March 25, 2011

What Amazon CARES Volunteers Eat!

This blog is about the food Amazon CARES volunteers will eat while in Peru.  It is not a traditional food blog about Iquitos and local cuisine, as we westernize our food a bit for our volunteers.  We also serve many vegetarian dishes that are not cooked in any animal fats.  This is not too common in Iquitos.

Amazon CARES employs a housekeeper and cook when volunteers are on-site.  Marlene (pronounced Mar-Lay-Nay) is loved by all, especially for her incredible cooking skills.  Once we had a table combining vegans, vegetarians, lactose intolerant, food allergic volunteers, and she skillfully fed every single one of us.  All foods are washed and cooked in filtered water.

Nobody has ever gotten sick eating food cooked by Marlene, however sometimes people do experience a mild reaction to the quick change in diet.  I caution all travelers about eating food off the street, as this often leads to the harshest stomach reactions.  On a recent trip some adventurous volunteers ate barbecued maggots in the market.  Yuch!  But they survived!

Marlene’s cuisine is a delicious combination of indigenous Amazonian and traditional Peruvian dishes.  Each region of Peru is very distinct, and the Amazon region features cuisine that is very palatable to most travelers.  More adventurous people can sample exotic dishes made with caiman (lagarto), wild boar (huangana), guinea pigs and piranha.  However these dishes will have to be tried at a local restaurant.  At the Amazon CARES lodge we stick with the basics.

We always have vegetarian dishes available and vegan dishes as well, if required.  Fish lovers will delight in the many delicious fish dishes which come from different varieties of catfish, such as Paiche and the delicious Dorado fish.  Good red meat is hard to find in Iquitos, so we spare no expense when preparing a meat dish.  Because of my recurring anemia problems Marlene is one of the few people I know of in Iquitos that can cook red meat and not have it be the texture of shoe leather!  She is quite skilled, and one of my fave dishes of hers is beef or chicken with her famous peanut sauce.

Another favorite dish is fish cooked “Sudado.”  It sort of translates as “Sweaty Fish.”  The fish is bathed and baked in onion, garlic, peppers and tomatoes.  Most dishes have a healthy dose of onions and garlic.   Rice is always served, and Marlene makes crispy French fries for every meal, including breakfast!  There is no shortage of carbs in the local diet!  All meals are served with a delicious salad of lettuce and tomato or maybe just cucumbers.  You will definitely try the “Ensalada de chonta” - Fresh heart of palm salad.  The fresh avocado is also a treat!  The dressing is a light olive oil / lemon variety.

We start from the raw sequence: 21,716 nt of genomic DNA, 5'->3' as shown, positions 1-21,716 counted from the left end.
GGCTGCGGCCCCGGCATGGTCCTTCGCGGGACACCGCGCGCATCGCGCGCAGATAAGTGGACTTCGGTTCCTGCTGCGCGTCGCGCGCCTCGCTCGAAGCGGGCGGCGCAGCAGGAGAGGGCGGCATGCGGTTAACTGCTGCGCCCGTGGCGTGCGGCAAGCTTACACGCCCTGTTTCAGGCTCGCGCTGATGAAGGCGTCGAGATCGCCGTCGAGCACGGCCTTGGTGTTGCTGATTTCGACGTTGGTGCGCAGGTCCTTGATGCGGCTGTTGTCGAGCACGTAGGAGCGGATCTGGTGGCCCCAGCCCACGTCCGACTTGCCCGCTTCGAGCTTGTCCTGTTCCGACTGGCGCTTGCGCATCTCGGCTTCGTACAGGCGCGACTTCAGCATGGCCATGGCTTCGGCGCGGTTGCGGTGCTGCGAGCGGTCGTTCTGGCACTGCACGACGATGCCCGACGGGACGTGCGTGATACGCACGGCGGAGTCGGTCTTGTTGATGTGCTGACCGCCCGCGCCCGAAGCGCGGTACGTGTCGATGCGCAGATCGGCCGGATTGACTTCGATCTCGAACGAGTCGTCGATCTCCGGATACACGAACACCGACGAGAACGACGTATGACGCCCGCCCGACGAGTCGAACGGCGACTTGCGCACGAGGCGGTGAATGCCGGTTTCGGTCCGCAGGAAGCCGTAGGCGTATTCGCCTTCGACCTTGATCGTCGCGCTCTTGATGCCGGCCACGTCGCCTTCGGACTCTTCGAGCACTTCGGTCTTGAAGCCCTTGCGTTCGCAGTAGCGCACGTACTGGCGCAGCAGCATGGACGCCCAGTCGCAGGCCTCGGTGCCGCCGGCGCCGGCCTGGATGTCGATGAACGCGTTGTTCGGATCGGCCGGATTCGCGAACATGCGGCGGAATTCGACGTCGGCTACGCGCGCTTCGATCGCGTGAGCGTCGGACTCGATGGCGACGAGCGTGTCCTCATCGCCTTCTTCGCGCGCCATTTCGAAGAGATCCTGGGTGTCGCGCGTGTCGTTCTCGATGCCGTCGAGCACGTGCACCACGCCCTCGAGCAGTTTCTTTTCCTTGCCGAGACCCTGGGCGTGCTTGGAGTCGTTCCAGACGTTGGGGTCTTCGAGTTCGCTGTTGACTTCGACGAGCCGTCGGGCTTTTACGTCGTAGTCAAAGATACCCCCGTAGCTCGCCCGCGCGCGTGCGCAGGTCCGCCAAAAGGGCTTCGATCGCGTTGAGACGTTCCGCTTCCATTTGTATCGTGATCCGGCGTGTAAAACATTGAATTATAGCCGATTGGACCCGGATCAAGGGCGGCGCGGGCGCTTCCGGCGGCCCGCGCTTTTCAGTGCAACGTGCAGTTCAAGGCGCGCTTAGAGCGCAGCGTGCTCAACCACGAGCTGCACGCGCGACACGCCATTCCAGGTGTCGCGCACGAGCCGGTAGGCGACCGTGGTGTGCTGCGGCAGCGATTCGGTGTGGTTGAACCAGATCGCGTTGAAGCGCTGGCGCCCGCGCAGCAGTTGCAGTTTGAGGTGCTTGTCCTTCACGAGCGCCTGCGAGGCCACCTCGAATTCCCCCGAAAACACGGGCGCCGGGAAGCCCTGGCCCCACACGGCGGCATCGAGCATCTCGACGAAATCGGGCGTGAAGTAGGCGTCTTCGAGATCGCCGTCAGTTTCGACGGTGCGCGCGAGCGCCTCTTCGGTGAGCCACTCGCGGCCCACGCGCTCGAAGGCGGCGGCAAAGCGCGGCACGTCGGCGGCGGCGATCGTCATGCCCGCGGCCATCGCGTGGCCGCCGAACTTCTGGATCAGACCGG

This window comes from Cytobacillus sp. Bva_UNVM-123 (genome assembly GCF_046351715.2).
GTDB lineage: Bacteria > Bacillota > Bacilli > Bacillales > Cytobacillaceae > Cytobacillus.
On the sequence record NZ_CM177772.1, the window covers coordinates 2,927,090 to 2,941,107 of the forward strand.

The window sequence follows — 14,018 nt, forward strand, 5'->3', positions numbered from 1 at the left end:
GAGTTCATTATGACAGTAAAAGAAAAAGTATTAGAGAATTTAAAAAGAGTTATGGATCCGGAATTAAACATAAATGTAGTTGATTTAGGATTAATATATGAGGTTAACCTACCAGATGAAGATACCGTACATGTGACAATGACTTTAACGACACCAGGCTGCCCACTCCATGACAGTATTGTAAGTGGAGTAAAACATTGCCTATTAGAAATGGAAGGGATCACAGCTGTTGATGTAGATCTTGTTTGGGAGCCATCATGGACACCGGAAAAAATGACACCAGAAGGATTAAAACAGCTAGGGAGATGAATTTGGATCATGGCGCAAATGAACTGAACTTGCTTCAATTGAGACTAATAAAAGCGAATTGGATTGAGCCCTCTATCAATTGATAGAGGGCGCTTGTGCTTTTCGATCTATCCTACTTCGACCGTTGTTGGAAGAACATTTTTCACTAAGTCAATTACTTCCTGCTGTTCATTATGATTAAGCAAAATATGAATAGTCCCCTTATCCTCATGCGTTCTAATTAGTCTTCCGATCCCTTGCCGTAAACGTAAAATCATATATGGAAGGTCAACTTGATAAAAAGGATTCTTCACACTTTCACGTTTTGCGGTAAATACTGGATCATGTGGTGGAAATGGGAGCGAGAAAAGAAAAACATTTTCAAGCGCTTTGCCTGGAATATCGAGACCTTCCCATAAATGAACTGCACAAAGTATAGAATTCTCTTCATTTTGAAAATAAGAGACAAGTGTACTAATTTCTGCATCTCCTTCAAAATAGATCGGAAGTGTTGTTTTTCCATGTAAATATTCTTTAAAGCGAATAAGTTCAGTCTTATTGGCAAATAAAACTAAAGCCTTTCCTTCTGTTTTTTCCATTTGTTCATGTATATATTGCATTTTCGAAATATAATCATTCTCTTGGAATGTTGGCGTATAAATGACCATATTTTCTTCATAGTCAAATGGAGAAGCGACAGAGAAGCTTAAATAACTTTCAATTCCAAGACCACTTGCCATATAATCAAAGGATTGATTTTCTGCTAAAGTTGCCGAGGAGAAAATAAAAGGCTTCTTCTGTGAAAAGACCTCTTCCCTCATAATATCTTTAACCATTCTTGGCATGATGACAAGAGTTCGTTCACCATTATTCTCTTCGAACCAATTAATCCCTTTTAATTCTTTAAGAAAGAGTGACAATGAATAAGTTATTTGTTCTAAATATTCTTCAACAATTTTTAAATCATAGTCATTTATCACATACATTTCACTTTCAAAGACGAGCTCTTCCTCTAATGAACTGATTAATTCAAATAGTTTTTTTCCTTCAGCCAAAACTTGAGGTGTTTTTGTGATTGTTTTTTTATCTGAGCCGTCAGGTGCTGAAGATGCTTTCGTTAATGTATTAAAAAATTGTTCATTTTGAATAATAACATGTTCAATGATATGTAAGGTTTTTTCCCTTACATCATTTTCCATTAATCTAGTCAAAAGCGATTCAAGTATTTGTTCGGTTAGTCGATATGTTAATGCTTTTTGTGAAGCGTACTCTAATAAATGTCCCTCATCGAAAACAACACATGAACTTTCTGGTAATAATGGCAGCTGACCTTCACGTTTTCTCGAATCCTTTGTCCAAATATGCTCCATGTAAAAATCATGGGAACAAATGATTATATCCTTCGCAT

Dessert is always a local fruit.  I particularly love the mini-bananas so much that I have earned the nickname “the white monkey.”  This fruit, called a manzanilla (apple-banana) is sweeter than the traditional larger banana.  In season, mango is hard to resist.  When in Peru, I eat a ton of super exotic fruit, some of it from trees on our own property.  Watermelon is always a very juicy treat.

Volunteers sometimes choose to buy beer or soft drinks in town before retiring to our lodge for the night.  Otherwise, filtered water or a fresh fruit juice (refresco) is always available.  Some of the juices you will taste are Papaya, Camu-Camu (a light pink sweet citrus drink), Maracuya (passion fruit), and Limonada (self-explanatory, except the lemons are small and green in the Amazon).

A popular Peruvian soda named Inka Kola is a must-try.   This sweet bright yellow soda was the only soda in the world that topped Coca-Cola (in the Peruvian market, of course),  until Coca-Cola purchased the company!  Alcoholic drinks include the Pisco Sour (The national drink of Peru.) and Siete Raices (Seven Roots) which is a sugar cane distillate ("firewater") infused with the root and bark of seven local plants.  Beware of this hair-raising drink!

A final word of advice to volunteers;  while staying at the jungle lodges during the travel portion of the expedition, the food will be very safe to eat, but expect more fried foods and a few more exotic offerings than prepared by Marlene.  Any questions, just ask!

A great link for many frequently asked questions, including a generalized packing list is located at  You can’t go wrong if you take the time to learn before you arrive in Iquitos!


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